Into any really good burger feed the juices of everything merge: grilly beef fat, mayonnaise, pickle juice, ketchup, mustard, special sauce, cheese goo. An appetite for these elements separately is a vice but together...completely acceptable, understandable, laudable. Perfectly edible. Toward the end there may not be any meat left, but...if you have a piece of the bun left to swipe the soup from the plate...nirvana.

slow down, food is here

Mexico is one of the world capitols of street food and there are hamburguesas everywhere. Unfortunately, it has been my experience that the best hamburgers are not street food. But there is so much beyond the burger that is stellar (or, perhaps estelar.) Although small soft wheat rolls and pita (pan arabe) are available it helps to like corn in every conceivable form: tacos thin and soft, crispy or thick, folded around, stuffed or topped with a staggering variety of meats and vegetables.

Take a day trip anywhere. As you drive through villages and slow for the topes (speed bumps), vendors offer bags of cut fruit and jicama with chili powder, salt and lime, Cocos frios, juices, peeled oranges, cactus fruit both green or ripe red. Today I saw the persimmon red of mamey and its cousin white sapote along a city boulevard. And always, grills smoke along the street.

Except for the burgers, it's all good. I am not alone in loving one of these cravings above the rest. Tacos al pastor.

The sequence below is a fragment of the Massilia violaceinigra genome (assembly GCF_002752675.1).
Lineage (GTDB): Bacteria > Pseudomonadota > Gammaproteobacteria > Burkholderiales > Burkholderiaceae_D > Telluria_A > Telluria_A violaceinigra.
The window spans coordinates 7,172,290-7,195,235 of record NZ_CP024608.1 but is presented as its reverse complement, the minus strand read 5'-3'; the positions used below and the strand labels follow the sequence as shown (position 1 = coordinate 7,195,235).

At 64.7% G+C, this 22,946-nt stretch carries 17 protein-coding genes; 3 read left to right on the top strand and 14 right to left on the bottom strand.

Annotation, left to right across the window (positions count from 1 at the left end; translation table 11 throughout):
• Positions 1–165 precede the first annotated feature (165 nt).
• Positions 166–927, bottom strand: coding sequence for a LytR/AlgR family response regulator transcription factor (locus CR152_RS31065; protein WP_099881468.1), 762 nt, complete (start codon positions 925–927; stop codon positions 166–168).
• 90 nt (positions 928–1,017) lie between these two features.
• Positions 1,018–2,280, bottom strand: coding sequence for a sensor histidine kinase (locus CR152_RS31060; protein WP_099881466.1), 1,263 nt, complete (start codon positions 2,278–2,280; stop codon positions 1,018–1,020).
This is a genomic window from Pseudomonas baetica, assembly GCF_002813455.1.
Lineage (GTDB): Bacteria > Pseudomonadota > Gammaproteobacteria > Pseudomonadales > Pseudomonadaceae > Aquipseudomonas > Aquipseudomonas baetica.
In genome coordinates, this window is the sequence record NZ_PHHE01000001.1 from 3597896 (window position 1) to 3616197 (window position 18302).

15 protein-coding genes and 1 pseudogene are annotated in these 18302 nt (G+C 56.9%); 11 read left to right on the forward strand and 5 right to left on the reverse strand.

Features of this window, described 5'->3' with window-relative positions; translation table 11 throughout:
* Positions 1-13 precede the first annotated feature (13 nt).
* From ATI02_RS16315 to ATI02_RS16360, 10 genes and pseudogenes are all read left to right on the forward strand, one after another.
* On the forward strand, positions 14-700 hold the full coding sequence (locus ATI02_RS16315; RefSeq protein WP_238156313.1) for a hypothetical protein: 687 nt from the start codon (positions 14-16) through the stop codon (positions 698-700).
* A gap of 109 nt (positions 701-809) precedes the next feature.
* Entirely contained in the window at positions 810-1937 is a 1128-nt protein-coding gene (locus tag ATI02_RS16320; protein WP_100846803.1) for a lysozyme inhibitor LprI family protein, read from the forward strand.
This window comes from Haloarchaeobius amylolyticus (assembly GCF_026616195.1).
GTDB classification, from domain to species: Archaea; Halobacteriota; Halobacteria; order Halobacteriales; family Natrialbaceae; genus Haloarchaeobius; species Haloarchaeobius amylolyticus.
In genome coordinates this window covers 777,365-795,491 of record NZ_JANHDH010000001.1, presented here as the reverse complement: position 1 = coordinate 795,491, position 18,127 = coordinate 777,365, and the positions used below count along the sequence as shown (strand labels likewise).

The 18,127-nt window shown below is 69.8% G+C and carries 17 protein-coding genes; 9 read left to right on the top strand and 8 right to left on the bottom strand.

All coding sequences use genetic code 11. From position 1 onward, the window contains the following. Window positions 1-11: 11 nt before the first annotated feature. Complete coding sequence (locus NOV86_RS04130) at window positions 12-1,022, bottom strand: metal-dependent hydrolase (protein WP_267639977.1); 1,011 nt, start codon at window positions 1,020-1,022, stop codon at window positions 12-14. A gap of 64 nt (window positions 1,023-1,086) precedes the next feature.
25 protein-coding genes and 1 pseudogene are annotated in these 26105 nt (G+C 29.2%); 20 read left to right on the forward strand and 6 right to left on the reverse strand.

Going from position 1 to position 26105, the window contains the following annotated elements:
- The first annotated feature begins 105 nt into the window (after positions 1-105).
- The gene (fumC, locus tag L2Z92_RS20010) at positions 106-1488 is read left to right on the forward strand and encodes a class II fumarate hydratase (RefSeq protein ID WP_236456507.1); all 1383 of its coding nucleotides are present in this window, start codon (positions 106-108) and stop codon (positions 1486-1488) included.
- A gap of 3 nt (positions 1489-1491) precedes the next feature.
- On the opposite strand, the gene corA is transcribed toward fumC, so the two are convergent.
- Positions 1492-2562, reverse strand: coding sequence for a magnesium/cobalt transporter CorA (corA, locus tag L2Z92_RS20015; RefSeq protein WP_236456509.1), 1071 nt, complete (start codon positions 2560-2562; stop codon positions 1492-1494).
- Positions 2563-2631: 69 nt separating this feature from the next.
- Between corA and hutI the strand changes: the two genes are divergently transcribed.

on the one hand

Not just another taco. This is one worth writing home about.

Tacos al Pastor (in the style of shepherds) is the Mexican version (and refinement) of a dish brought over the sea from Lebanon. Spin grill a roast at a broiler to a turn (ahem) until the edges crisp and caramelize. At your command, the patron de pastor will slice it thinly onto a taco, or first into the juices that accumulate below and then on a taco. Add some chopped onion and you are there.

These roasts are composed of slices of pork stacked in a great pile and run through with a spear. The meat has been marinated with pineapple which provides tenderizing and flavor. Here in the Yucatan, the meat is rubbed with recado rojo, a spice mix that dates to the early Maya culture. It now includes black pepper and cloves, neither of which are native to the western hemisphere and must have been added after the Spanish arrived.


However it has developed this great food serves Mexico the way that the burger serves us North of the Border. To say that tacos al pastor is important to the culture here is an understatement. From time to time they go overboard for a good cause. I can only imagine the animal that produced this roast.

So that's the story today. I cannot help but weave words which often launch me into uncontrollable fugues. When I cannot save myself from the run-on sentence my salvation is a meal. It doesn't matter whether I feed myself or cook for you. Cuisine stops everything for a moment. It ends whichever madness the day holds at least for that one moment. At the very best...grand elements join: cultural mores, history and the principle of nurture: this is why we are who we are and this is how we care for you. Often, particularly here in Mexico, grills flame the center of life on the nearest street corner.

Cheers (as always),


*Bob Wills, thanks unitstructure

1 comment:

  1. Thanks for the burger and taco knowledge.Wills and singer Tommy Duncan are still kings in these parts.